“You will never do anything in this world without courage. It is the greatest quality of the mind next to honor.” –Aristotle

The greats of Greek mythology have always held a special place in my heart as they have become a part of my identity. Both my MA and MFA theses shine a light on the beauty that is Greek mythology, especially when reinvented or reimagined for today’s world. As I finished the last semester for my MFA in Creative Writing, my focus has been divided among three sections: writing/editing, the classroom, and this journal. Every aspect of my life during the fall semester was surrounded in courage as I ventured into the unknown. 

For my writing, I wrapped up my novel and am currently preparing to send it out to agents. As I sat with my printed out draft and pen, I was not afraid to dive back into this world I created to add some areas while also ripping apart some questionable choices. However, being the writer is completely different from being the editor. As I sat in on our team’s discussions of pieces, I simply took notes, listened to genre editors discuss potential editing suggestions, and communicated with the writers whose stories and poems were accepted. Now being back in the writer’s shoes, the thought of exposing my precious child to the world scares me to no end, but I need to have courage in it and myself. 

Since I chose a teaching track in my MFA program, the next logical and final step was finding a classroom to call my own. I thought the only options were to be a TA or teach an online workshop. But, I was blown away when given the opportunity to teach an in-person college course. As an adjunct at Marywood University, where I teach first-year students Composition and Rhetoric, I questioned my place. The imposter syndrome sunk its claws into me until I met my students. Their enthusiasm for our class has made my first time teaching the best that I could have asked for. I am honored to have been their instructor and learned just as much from them as they did from me. 

My final part of the semester was being at the helm of this journal once again. Being my second time as managing editor, it is always an honor to work with this team and our amazing writers. Even though I had the experience of managing editor from last issue, I learned that every issue is different and you never know what fun craziness can end up in front of you. 

Epicurus said, “the greater the difficulty, the more the glory in surmounting it,” and that is what these writers have done. Bonnie Brewer-Kraus’s short story, “Percy the Lorikeet,” tackles the struggles of life after suffering the tremendous loss of a miscarriage; a badge of courage as this has been something that stayed in the dark. That string of courage continues to the poem, “Spring, Senior Year,” by Pat Daneman where we see what exactly hides in the beauty of youth in our schools. “My Mother’s Keeper” by Shian Sparks shows readers the courage of a child speaking up and sharing secrets.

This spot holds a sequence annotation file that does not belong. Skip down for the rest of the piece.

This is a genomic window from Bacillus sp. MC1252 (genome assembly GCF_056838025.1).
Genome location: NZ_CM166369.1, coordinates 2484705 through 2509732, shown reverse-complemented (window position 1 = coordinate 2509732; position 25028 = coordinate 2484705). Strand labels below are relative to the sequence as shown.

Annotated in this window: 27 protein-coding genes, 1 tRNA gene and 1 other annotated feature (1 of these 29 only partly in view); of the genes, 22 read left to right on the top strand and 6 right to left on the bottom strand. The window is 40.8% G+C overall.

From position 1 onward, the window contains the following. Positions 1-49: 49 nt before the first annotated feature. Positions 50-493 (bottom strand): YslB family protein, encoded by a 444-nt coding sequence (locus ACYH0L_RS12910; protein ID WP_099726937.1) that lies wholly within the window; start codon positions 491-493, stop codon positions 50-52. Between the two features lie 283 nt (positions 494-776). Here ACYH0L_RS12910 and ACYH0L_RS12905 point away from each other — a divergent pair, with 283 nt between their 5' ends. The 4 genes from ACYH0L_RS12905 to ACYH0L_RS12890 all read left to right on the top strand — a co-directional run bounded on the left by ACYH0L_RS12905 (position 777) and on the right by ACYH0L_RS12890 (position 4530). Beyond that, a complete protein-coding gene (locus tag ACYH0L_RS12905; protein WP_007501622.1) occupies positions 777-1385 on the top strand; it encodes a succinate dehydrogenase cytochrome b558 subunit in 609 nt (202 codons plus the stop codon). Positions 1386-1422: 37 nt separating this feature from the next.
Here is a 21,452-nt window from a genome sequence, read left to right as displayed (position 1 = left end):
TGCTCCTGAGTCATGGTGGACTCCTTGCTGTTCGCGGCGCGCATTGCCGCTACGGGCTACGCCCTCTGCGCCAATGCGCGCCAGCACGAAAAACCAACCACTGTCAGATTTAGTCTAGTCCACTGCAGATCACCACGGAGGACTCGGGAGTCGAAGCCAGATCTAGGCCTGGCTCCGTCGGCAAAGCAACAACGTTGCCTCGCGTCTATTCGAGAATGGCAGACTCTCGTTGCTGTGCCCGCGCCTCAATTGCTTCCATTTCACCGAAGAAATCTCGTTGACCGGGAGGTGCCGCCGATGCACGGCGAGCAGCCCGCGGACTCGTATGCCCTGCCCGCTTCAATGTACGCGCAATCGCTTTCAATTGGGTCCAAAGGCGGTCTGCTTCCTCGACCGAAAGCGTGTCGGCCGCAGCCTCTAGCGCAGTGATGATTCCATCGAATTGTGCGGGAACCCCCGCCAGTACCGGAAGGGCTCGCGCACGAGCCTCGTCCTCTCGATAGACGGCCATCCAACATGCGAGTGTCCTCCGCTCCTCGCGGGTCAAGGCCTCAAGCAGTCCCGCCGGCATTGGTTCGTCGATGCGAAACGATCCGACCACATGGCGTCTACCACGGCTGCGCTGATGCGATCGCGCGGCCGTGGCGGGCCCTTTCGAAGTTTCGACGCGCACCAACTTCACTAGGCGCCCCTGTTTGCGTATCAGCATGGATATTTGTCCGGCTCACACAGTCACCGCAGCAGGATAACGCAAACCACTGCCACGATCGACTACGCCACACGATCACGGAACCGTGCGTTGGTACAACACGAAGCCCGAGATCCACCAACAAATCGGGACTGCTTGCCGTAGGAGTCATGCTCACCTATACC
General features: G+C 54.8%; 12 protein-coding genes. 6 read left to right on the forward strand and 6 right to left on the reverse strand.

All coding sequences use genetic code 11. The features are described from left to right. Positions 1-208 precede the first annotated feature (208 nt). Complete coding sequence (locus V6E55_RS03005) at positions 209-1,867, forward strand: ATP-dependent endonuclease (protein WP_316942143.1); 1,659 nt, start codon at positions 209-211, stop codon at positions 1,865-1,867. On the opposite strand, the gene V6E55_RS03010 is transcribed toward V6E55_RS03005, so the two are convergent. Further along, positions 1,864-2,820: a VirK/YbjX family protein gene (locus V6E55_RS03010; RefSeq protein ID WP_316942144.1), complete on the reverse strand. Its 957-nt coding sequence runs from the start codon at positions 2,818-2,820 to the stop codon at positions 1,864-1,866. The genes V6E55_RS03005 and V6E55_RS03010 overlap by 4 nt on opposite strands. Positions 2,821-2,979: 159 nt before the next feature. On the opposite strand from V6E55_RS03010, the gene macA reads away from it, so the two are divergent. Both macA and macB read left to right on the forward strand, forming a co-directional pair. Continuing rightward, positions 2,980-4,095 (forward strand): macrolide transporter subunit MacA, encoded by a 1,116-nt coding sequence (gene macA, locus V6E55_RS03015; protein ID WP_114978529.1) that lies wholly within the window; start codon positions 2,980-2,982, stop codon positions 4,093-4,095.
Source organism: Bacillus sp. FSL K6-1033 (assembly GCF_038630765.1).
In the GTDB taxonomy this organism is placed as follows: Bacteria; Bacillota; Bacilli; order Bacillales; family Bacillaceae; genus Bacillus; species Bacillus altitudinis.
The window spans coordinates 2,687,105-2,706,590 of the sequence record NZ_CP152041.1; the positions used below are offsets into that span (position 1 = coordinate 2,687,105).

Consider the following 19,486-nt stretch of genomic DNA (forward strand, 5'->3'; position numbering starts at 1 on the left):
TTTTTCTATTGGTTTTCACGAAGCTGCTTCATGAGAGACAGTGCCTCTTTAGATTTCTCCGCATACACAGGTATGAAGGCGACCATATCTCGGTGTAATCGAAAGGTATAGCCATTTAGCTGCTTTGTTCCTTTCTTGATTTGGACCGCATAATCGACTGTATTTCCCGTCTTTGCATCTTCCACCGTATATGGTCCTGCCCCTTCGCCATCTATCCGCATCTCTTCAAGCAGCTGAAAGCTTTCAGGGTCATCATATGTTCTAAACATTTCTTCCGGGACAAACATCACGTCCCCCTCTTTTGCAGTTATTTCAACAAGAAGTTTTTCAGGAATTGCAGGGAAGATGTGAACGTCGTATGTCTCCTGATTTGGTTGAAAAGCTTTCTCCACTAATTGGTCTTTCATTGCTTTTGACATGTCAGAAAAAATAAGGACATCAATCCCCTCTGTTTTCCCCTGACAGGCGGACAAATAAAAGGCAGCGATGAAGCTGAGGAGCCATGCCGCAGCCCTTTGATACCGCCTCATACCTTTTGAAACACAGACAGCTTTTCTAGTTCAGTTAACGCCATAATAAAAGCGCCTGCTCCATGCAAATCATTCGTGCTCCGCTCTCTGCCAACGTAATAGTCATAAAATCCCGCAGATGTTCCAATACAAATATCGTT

All of our writers had the courage to pen their work, submit to our journal, and ultimately open their stories and poems to judgment, which is the most difficult process of writing. For all writers that do this, please remember to never fear the unknown that writing is. 

While Pericles may say that the wisest of all counselors is time, I would say that time is second to Dawn Leas, our editorial advisor. Over the last two semesters, she has helped me navigate through the unknown of running this journal, managing all the behind-the-scenes work, and learning how to rebrand and elevate social media posts, for which I am eternally grateful. Our talented genre editors read each piece in their genres and then guided our discussions that led to the amazing prose and poetry you see in this issue. 

Thank you, Justin Ogline and Alexandra Thomas, co-poetry editors; Cassandra O’Sullivan Sachar, fiction editor; and Hillary Jarvis, creative nonfiction editor. Thank you to our production editor, Cynthia Kolanowski, for your attention to detail and patience with WordPress, and thank you to Cass Heid for being our fearless proofreader.

And to our group of readers–Drea Edwards, Judy Castleberry, Terrence Dwyer, Cathy Earnest, Maddie Hoy, Melanie McGehee, Jonathon Montemayor, Michael Kentz, Hess Stinson, and Alicia Williamson–thank you for your time reading every piece and your great discussions during meetings while you juggled your MA and MFA coursework and life responsibilities.

Finally, I would like to thank Dr. David Hicks, director of the Maslow Family Graduate Program in Creative Writing at Wilkes University, and Patti Naumann, the program’s administrative assistant. Without their support, this issue would not be possible.

It has been an honor and a privilege to work on River & South Review for the past two semesters as managing editor. As I step away, I hope you find courage and honor within our Winter 2024 issue (Issue 12).

Ashlee Harry

Managing Editor

River & South Review